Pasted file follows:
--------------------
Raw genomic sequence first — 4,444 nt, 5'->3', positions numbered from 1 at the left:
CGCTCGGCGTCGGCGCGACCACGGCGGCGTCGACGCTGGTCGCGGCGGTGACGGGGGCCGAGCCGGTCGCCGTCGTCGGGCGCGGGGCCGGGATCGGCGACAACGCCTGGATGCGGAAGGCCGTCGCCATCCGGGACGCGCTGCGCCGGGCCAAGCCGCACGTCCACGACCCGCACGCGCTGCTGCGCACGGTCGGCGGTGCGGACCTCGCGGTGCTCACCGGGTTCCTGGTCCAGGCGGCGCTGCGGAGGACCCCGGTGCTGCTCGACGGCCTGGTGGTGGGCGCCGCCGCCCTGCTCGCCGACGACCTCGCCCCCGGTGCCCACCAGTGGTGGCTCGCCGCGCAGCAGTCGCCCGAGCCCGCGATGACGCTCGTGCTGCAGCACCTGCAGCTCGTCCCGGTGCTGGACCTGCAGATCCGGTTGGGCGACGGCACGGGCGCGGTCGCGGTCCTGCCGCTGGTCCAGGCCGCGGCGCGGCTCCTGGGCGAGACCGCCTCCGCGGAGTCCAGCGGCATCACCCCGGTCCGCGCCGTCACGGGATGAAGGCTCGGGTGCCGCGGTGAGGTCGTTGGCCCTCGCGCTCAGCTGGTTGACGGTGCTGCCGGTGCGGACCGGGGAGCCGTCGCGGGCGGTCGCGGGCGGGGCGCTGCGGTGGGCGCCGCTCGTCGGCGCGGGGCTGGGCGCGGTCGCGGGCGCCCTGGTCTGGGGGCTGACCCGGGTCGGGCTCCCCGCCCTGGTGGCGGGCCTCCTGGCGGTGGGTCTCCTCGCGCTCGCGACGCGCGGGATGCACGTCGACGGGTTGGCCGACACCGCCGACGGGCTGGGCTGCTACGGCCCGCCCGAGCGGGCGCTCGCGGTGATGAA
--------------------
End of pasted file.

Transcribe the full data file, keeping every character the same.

Raw genomic sequence first — 4,444 nt, 5'->3', positions numbered from 1 at the left:
CGCTCGGCGTCGGCGCGACCACGGCGGCGTCGACGCTGGTCGCGGCGGTGACGGGGGCCGAGCCGGTCGCCGTCGTCGGGCGCGGGGCCGGGATCGGCGACAACGCCTGGATGCGGAAGGCCGTCGCCATCCGGGACGCGCTGCGCCGGGCCAAGCCGCACGTCCACGACCCGCACGCGCTGCTGCGCACGGTCGGCGGTGCGGACCTCGCGGTGCTCACCGGGTTCCTGGTCCAGGCGGCGCTGCGGAGGACCCCGGTGCTGCTCGACGGCCTGGTGGTGGGCGCCGCCGCCCTGCTCGCCGACGACCTCGCCCCCGGTGCCCACCAGTGGTGGCTCGCCGCGCAGCAGTCGCCCGAGCCCGCGATGACGCTCGTGCTGCAGCACCTGCAGCTCGTCCCGGTGCTGGACCTGCAGATCCGGTTGGGCGACGGCACGGGCGCGGTCGCGGTCCTGCCGCTGGTCCAGGCCGCGGCGCGGCTCCTGGGCGAGACCGCCTCCGCGGAGTCCAGCGGCATCACCCCGGTCCGCGCCGTCACGGGATGAAGGCTCGGGTGCCGCGGTGAGGTCGTTGGCCCTCGCGCTCAGCTGGTTGACGGTGCTGCCGGTGCGGACCGGGGAGCCGTCGCGGGCGGTCGCGGGCGGGGCGCTGCGGTGGGCGCCGCTCGTCGGCGCGGGGCTGGGCGCGGTCGCGGGCGCCCTGGTCTGGGGGCTGACCCGGGTCGGGCTCCCCGCCCTGGTGGCGGGCCTCCTGGCGGTGGGTCTCCTCGCGCTCGCGACGCGCGGGATGCACGTCGACGGGTTGGCCGACACCGCCGACGGGCTGGGCTGCTACGGCCCGCCCGAGCGGGCGCTCGCGGTGATGAA